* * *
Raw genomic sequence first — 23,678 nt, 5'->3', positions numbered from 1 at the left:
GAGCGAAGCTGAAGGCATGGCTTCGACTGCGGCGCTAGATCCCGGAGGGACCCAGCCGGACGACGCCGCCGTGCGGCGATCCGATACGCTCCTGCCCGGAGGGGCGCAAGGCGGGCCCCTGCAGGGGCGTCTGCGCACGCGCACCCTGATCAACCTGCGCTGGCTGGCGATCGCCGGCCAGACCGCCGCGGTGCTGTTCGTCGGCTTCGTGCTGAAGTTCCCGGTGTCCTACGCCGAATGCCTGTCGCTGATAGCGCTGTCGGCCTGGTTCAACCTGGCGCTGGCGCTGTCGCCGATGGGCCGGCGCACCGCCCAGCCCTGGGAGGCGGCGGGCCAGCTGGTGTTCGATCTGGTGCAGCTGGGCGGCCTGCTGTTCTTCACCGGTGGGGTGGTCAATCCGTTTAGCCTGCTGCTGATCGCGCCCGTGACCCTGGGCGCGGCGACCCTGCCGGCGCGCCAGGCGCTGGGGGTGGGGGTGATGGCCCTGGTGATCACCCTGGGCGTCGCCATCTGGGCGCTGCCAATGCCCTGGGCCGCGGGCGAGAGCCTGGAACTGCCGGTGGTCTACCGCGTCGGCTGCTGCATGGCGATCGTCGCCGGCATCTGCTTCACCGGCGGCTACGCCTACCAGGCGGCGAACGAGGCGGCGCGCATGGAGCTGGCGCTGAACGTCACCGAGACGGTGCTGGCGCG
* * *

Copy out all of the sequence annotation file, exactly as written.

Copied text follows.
Raw genomic sequence first — 23,678 nt, 5'->3', positions numbered from 1 at the left:
GAGCGAAGCTGAAGGCATGGCTTCGACTGCGGCGCTAGATCCCGGAGGGACCCAGCCGGACGACGCCGCCGTGCGGCGATCCGATACGCTCCTGCCCGGAGGGGCGCAAGGCGGGCCCCTGCAGGGGCGTCTGCGCACGCGCACCCTGATCAACCTGCGCTGGCTGGCGATCGCCGGCCAGACCGCCGCGGTGCTGTTCGTCGGCTTCGTGCTGAAGTTCCCGGTGTCCTACGCCGAATGCCTGTCGCTGATAGCGCTGTCGGCCTGGTTCAACCTGGCGCTGGCGCTGTCGCCGATGGGCCGGCGCACCGCCCAGCCCTGGGAGGCGGCGGGCCAGCTGGTGTTCGATCTGGTGCAGCTGGGCGGCCTGCTGTTCTTCACCGGTGGGGTGGTCAATCCGTTTAGCCTGCTGCTGATCGCGCCCGTGACCCTGGGCGCGGCGACCCTGCCGGCGCGCCAGGCGCTGGGGGTGGGGGTGATGGCCCTGGTGATCACCCTGGGCGTCGCCATCTGGGCGCTGCCAATGCCCTGGGCCGCGGGCGAGAGCCTGGAACTGCCGGTGGTCTACCGCGTCGGCTGCTGCATGGCGATCGTCGCCGGCATCTGCTTCACCGGCGGCTACGCCTACCAGGCGGCGAACGAGGCGGCGCGCATGGAGCTGGCGCTGAACGTCACCGAGACGGTGCTGGCGCG